Reverse mortgages can help current and future retirees cover shortfalls in their retirement savings. As employer sponsored retirement benefits shrink or disappear, older homeowners have turned to their home equity to cover the gap between retirement savings and the amount they need for retirement. The number of retirees is growing, and so is the popularity of reverse mortgage loans.
In 2013, reverse mortgage loans increased by 20 percent over 2012 to $15.3 billion. Reverse mortgages reached their highest volume in 2009 at $31.2 billion, but some mortgage lenders stopped offering them due to concerns about changes in home values and high default rates on revere mortgages. Mortgage lenders have regained confidence in reverse mortgages today, as retired and retiring baby boomers increase demand for reverse mortgages. The selection for borrowers has increased since 2012, and continues to do so.
Reverse Mortgages: Are They the New "Retirement Plan"?
As 77.3 million baby boomers retire, many can expect a shortfall between their retirement savings, social security and funds needed for retirement. Reasons for this trend include:
A shift from employer-provided pension plans to employee retirement savings plans including IRAs and 401(k) plans began about 25 years ago. Baby boomers are the first generation to assume responsibility for most of their retirement investments.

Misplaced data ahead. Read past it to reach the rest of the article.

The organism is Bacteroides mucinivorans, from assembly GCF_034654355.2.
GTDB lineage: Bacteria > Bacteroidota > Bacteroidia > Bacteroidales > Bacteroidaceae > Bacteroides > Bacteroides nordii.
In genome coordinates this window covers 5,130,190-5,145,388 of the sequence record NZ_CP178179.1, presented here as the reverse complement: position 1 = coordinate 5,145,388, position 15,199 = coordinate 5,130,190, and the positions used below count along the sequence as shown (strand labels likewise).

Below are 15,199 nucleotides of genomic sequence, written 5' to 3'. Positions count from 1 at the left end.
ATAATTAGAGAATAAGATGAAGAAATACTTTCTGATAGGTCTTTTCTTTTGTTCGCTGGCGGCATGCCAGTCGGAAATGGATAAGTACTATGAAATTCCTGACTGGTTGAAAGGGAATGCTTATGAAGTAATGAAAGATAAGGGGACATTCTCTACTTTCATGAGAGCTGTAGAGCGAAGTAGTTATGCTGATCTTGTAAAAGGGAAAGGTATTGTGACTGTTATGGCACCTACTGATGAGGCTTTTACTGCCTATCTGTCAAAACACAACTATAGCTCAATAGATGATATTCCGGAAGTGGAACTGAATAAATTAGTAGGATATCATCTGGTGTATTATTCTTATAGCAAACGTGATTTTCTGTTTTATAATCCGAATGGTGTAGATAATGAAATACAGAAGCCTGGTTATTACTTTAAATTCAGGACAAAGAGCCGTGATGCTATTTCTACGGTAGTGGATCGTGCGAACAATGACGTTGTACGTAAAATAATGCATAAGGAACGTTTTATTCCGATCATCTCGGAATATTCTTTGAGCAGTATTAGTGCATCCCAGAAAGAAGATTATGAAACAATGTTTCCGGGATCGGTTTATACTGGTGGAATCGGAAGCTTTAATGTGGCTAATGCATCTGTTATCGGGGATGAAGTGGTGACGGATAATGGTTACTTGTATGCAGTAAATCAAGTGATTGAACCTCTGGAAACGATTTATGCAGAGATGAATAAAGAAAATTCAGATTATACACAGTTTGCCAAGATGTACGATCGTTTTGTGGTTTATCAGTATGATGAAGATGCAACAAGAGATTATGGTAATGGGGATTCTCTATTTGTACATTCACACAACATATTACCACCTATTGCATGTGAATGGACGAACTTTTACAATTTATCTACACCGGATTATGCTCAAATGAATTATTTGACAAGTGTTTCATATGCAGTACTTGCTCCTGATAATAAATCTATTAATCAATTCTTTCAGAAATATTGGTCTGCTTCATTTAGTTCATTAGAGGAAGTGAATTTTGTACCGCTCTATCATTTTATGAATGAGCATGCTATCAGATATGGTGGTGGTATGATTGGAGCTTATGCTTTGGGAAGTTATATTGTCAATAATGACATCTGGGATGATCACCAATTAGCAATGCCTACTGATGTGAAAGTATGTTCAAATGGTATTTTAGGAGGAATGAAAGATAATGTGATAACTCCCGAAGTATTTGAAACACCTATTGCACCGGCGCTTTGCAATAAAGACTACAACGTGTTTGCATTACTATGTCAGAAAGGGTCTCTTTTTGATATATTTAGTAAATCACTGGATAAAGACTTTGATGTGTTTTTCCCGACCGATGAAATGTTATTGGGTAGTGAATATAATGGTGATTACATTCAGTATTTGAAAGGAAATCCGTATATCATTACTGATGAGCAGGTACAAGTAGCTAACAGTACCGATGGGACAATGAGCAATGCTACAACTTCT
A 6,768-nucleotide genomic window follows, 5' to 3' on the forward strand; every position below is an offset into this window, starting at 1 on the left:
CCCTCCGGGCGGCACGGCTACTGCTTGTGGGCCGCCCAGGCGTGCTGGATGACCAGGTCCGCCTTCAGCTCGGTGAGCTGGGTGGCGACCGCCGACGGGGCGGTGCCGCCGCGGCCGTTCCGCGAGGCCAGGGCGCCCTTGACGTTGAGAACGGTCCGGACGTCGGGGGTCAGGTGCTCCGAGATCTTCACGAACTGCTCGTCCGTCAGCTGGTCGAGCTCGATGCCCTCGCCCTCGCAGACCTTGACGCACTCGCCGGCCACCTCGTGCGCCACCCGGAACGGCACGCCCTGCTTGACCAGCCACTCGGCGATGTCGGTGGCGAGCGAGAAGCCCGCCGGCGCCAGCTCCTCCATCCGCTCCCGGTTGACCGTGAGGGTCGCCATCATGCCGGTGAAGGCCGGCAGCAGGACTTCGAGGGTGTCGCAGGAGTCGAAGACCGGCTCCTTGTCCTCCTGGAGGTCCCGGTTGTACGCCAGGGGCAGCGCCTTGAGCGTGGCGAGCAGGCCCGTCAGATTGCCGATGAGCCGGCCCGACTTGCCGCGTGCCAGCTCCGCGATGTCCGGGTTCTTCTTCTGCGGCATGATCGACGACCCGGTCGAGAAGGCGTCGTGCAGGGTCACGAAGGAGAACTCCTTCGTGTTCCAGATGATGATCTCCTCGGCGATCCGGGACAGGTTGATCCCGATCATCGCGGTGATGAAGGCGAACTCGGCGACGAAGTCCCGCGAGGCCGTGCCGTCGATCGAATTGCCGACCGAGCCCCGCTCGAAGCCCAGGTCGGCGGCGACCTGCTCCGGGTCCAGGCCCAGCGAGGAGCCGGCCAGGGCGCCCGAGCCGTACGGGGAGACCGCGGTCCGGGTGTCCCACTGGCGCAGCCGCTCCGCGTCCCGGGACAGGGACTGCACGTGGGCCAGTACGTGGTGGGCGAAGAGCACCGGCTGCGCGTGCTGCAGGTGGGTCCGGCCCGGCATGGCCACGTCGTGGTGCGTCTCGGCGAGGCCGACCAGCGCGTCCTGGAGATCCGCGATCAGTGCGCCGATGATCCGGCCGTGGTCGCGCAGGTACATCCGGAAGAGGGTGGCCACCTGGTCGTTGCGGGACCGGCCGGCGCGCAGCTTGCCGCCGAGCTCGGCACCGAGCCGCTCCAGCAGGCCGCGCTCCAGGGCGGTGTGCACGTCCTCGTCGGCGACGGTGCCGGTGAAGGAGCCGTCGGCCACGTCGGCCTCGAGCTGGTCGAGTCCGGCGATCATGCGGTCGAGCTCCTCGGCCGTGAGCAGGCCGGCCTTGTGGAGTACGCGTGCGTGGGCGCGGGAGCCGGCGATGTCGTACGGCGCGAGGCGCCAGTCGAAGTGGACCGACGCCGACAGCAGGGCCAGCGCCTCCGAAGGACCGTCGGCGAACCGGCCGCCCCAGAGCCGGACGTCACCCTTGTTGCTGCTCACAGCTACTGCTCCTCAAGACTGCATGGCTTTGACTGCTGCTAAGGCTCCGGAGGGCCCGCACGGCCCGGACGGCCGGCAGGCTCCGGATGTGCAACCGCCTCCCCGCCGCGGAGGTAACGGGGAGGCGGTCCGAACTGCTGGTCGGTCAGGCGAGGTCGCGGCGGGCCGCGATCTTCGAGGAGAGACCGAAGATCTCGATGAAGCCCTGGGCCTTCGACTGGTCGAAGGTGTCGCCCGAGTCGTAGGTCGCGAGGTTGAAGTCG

Forbes reports that the Internet and housing bubbles caused setbacks in baby boomers' retirement plans and nest eggs.
The Social Security program has not been adjusted to account for a 16-year increase in average life expectancy since its inception. More retirees are drawing social security longer than the program was designed to support. U.S. News reports that only 52 percent of U.S. retirees receive income from their own assets.
Reverse Mortgages Risky for Mortgage Lenders, FHA
Reverse mortgages allow borrowers to draw cash against home equity in a lump sum, a credit line, scheduled payments or a combination of these options. When home values drop, reverse mortgage lenders and FHA experience losses in situations where homeowners tap their home equity in lump sums or walk away from homes worth less than the amounts owed on reverse mortgages.
U.S. taxpayers funded a $1.7 billion bailout of the Federal Housing Administration (FHA) last year; the agency insures mortgage lenders against losses on most reverse mortgage loans. The FHA mortgage insurance programs are typically self-funded with mortgage insurance premiums paid by borrowers of FHA insured mortgages, but FHA risked falling below its mandatory capital reserves due to high mortgage delinquencies and foreclosures during the recession.
Potential Boom for Mortgage Lenders as Retirement Ranks Grow
Growing numbers of retirees could help overcome lender concerns about reverse mortgages as a burgeoning business opportunity emerges. If reverse mortgages get a post-recession do-over, caution will likely prevail. FHA has lowered the maximum lump sum withdrawal to 60 percent of available funds during the first year of an FHA insured reverse mortgage and increased mortgage insurance premiums for reverse mortgages insured under its Home Equity Conversion Mortgage (HECM) program.
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